Minor Science Second Language Whities
Angus Finlayson’s debut LP arrives after years of releasing reliably compelling music, from 2014’s weirdo house excursions on Noble Gas, to the sheer adventure of 2017’s Volumes. His is club-adjacent music, and he is one of those rare experts who can make something interesting happen every four bars.
The opener on Second Language is akin to a dramatis personae: a sequence of disconnected sounds which feature on the record. An organ shimmers, there’s the chime of a gamelan bell, an airy swell of synth, and then a curio – this time a recording of someone plucking a guitar’s open strings, before clearing their throat, presumably in preparation.
It’s a useful piece, familiarising us with some of the constituent parts – or vocabulary, to borrow Finlayson’s linguistics theme – of a complex, genre-agnostic body of work. The major omission is rhythm, which on Second Language varies as much in tempo and temperament as the verbal interactions experienced over a lifetime. Balconies lurches with a heavy, oily swagger, whilst the playful Gone Rogue skips like a light-footed runner, cutting their way through rush hour traffic.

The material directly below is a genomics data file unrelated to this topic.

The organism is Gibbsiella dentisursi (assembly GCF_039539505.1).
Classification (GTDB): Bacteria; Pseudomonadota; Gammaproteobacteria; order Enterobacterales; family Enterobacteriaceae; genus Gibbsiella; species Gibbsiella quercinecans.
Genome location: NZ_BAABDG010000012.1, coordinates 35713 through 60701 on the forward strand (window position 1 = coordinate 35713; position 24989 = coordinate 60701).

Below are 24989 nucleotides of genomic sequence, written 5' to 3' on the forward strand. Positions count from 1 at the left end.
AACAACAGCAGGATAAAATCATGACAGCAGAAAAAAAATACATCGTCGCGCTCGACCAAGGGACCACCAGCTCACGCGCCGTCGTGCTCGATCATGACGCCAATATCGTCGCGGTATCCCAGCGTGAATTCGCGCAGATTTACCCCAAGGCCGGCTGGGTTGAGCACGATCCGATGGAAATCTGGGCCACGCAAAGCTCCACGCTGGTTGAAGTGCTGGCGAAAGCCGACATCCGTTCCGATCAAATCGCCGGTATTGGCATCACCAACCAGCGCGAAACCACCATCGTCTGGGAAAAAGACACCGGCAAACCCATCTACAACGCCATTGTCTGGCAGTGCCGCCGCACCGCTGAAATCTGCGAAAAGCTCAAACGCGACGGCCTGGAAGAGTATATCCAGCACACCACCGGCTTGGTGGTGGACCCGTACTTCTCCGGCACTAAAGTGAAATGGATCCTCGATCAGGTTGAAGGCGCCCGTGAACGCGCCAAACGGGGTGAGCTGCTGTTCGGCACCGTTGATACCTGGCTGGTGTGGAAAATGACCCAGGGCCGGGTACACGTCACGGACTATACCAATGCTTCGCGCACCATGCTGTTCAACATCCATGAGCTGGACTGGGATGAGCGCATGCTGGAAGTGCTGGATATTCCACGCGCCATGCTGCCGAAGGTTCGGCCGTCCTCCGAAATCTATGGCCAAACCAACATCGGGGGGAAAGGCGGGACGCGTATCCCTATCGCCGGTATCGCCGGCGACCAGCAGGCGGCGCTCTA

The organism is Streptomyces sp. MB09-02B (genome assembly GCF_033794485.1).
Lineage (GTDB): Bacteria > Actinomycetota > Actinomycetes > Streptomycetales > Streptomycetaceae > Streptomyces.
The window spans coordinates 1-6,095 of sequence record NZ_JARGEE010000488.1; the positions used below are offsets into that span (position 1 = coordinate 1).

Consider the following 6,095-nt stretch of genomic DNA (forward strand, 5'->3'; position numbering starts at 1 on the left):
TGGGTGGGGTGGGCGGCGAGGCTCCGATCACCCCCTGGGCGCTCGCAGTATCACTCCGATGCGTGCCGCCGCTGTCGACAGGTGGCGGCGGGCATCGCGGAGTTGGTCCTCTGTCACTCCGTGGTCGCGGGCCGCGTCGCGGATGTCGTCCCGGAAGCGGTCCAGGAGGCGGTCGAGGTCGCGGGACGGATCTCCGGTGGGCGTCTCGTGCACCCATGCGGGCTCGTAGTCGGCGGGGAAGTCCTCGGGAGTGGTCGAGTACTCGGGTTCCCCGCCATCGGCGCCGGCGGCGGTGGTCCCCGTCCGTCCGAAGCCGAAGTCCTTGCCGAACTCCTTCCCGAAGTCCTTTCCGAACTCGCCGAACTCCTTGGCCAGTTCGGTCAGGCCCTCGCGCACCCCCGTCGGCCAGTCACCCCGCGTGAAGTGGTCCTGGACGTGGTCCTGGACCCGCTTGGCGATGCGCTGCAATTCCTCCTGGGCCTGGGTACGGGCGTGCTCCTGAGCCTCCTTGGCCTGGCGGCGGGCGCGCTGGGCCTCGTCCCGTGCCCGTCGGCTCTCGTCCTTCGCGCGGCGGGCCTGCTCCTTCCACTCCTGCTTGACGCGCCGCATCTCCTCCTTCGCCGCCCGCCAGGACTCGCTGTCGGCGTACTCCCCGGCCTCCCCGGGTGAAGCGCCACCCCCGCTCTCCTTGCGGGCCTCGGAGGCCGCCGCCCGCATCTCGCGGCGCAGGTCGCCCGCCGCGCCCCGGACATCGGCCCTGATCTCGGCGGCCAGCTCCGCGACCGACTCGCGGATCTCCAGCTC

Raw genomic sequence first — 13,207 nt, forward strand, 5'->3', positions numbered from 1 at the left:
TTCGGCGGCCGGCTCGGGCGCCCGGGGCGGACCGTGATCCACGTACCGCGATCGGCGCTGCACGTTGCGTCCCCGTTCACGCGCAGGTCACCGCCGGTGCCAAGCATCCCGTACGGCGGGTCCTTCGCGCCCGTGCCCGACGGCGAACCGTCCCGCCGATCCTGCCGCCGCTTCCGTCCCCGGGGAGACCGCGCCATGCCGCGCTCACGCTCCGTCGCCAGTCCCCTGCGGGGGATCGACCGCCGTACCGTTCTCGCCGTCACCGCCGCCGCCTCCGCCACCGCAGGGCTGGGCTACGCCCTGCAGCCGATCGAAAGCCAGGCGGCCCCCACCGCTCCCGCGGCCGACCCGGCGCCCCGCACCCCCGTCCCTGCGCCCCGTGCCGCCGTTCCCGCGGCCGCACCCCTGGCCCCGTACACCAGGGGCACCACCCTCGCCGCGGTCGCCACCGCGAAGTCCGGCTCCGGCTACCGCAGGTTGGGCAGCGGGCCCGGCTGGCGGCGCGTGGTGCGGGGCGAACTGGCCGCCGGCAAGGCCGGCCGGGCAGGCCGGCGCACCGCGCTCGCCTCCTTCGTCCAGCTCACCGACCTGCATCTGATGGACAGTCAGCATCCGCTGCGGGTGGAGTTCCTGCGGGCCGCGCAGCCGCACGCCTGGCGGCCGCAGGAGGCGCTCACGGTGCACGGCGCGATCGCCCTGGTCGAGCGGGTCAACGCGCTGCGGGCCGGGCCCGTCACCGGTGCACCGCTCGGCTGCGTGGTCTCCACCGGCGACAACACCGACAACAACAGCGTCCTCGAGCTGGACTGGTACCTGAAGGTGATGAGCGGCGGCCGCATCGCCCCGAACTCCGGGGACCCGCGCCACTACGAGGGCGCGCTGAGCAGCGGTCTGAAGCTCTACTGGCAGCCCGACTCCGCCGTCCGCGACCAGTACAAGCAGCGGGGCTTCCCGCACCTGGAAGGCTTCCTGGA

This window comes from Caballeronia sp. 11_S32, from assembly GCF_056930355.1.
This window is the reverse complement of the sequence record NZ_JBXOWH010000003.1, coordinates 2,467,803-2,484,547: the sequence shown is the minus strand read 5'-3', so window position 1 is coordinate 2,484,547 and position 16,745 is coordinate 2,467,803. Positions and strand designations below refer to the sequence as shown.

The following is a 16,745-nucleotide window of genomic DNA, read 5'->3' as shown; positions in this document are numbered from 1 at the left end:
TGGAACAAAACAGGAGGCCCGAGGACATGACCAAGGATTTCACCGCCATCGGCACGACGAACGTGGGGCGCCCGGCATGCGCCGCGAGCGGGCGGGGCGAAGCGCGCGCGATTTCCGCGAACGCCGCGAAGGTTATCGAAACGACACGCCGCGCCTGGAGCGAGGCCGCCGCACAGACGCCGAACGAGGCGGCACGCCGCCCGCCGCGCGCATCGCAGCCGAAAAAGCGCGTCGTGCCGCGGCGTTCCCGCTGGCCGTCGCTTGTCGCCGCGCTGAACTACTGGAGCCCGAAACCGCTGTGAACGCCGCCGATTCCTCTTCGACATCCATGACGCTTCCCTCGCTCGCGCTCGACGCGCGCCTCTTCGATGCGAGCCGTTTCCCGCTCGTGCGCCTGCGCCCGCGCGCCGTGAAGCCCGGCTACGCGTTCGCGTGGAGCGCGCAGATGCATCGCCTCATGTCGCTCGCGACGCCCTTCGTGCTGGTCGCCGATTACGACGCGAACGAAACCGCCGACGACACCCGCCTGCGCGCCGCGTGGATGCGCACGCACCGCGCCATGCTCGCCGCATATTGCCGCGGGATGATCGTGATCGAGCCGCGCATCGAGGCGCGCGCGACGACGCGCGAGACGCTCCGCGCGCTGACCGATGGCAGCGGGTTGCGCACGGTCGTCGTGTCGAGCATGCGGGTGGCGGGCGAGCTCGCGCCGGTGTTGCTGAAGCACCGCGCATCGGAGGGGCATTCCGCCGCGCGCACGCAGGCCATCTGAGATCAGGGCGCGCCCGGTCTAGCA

For Want of Gelt is a standout track, a high-speed, high-drama piece of electro driven by a Richter-scale rumbling of synth. It climaxes with a blindside rush of drum machine samples so common as to be cliché, but like a concrete poet does with words, Finlayson tests the limits of their meaning and use, wrenching out new possibilities.